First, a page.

What a packed week, what an honour and privilege to be part of, and what a superb job we did.
It's all live now: the project and all supporting materials online with all our original goals achieved 🎉
It's truly an honour to have been able to contribute to this tribute to history.
The final day
I'm a stickler for getting the job "done" - especially when it's a hackathon and the unit of work is distinct.
I know there would be bits I couldn't complete, but they would be de-prioritised and non-essential to bringing the feel of the 1990's browser back to life. So Friday was a day of laser focus!
However, the night before, around midnight, I had managed to make a fairly serious breakthrough in functionality and in that late night hacking session I'd managed to implement the ability to link between documents and update the author's markup to contain the correct link.
It might not sound like much, but those changes unlocked the ability to start save files (to IndexedDB), linking files and styling documents.
It was really nice to surprise the team with editable, saveable and linkable parts features (though at the same time I know there's occasions that it doesn't quite work - but isn't that the same with all demos 😱).
The final code will be made public via CERN's own Gitlab instance, probably on https://gitlab.cern.ch/nexus-project/nexus-browser
The hackathon ended with an impromptu demo of the simulation and feeling rather proud of the work we'd completed. Though secretly I also feel there's more I want to do (and even managed a few commits, fixes and features over this weekend).
It's almost funny that from Jean-François Groff's original list of upgrade proposals to the WorldWideWeb, our version pretty much feels like it's in the same state as when that document was written - i.e. a faithful replication of 1990! :)
Here's a short demo of navigation and page linking. Again, this is in a browser (fullscreen), using the mouse to do some navigation, and the keyboard for other (including "close all other windows" when I'm left with the summary window):
Whilst I was busy deep inside the code for the simulation, Craig Mod, Jeremy Keith, Kimberly Blessing and Martin Chiteri were busy completing the content web site that describes the history, documentation and the process the team took to complete the project.
The web site is quite superb and ful of great stories from how we got to have the world's first browser, one of my favourite parts being Kimberly's Inside the Code section.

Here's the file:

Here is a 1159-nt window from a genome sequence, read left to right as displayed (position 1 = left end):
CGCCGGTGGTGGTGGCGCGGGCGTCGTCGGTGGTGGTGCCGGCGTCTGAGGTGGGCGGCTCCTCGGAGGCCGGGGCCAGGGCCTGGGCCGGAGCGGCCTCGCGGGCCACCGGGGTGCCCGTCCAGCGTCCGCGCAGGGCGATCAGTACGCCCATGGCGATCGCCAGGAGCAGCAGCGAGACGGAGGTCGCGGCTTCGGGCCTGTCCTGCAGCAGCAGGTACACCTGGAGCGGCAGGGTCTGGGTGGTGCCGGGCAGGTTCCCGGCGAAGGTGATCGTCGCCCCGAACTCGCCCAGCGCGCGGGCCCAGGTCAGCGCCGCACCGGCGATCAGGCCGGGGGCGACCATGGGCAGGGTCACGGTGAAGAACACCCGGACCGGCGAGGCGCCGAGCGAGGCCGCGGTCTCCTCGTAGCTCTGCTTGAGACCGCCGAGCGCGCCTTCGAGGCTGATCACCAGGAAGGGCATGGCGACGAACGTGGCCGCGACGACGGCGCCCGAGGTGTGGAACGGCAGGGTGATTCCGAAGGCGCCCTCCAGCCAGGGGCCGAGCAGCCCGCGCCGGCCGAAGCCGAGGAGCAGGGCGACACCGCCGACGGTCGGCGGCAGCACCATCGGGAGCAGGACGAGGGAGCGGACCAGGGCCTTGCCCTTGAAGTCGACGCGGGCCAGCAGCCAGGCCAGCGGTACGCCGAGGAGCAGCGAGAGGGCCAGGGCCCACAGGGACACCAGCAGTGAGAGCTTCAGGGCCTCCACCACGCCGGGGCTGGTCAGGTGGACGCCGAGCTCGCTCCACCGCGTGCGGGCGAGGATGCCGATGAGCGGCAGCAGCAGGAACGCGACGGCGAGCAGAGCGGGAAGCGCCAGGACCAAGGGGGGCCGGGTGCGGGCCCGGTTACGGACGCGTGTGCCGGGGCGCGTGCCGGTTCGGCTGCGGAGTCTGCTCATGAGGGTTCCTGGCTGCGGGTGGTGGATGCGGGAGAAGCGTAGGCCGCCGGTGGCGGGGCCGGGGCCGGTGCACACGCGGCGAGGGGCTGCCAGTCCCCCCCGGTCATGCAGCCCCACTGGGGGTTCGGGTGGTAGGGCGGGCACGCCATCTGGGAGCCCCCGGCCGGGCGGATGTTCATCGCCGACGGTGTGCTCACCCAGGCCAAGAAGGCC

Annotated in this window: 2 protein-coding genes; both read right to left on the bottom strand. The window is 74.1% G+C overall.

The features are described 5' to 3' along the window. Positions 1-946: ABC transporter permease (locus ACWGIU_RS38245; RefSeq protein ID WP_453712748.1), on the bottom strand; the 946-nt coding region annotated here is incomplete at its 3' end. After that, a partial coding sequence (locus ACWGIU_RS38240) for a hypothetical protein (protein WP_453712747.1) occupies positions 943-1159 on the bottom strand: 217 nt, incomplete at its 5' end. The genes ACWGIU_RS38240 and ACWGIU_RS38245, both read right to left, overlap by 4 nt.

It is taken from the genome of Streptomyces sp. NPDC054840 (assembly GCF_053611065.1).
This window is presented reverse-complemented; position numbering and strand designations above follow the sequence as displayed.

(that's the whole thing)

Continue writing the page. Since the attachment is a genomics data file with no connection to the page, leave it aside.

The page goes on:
Goals and fun insights
The aim of the project was to restore the world's first browser in a modern browser for the world to try out and experience.
The project would also document and include stories from the time that helped shape the technology we take for granted today.
For me, getting the details right in replicating the experience was important (in that we take pride in how we honour history).
The WorldWideWeb browser came with some really interesting challenges, but it was also unique because not only could you browse the web (what there was of it in 1990…) but you could write for the web in the browser.
HTML editing and URLs weren't intended for the user. All the editing would be done in the rendered view. Styled directly in the browser (from a custom toolbar) and saved to networked drives (possibly pushed using FTP to other networks).
Without access to the source, linking was a key feature of the browser. In talking to Jean-Francois Groff he was able to enlighten me on what the
<NEXTID 18> element was that we find so often on the very old pages on the web.
NEXTID was key to making links work. The user would highlight and mark text they wanted to link to. This action would wrap the source text with a
<A NAME=18> tag. The
18 being the value of the
NEXTID and the tag would be incremented.
NEXTID was a tag never intended to have any contents. Modern browsers however, have always seen that tag and slurped the following text into a child node of
NEXTID but it's supposed to be like a bodyless element akin to a
As I type this I now wonder if
NEXTID came about entirely because of the WorldWideWeb browser's way of linking…
As for URLs, if you have a play with the simulation you might it rather tricky to spot the URL.
Then following links, due to the editable nature of the documents, meant that you need to double click on the links. A single click would of course set your cursor rather than follow the link as it would in today's browser.
(random, untreated picture to follow!)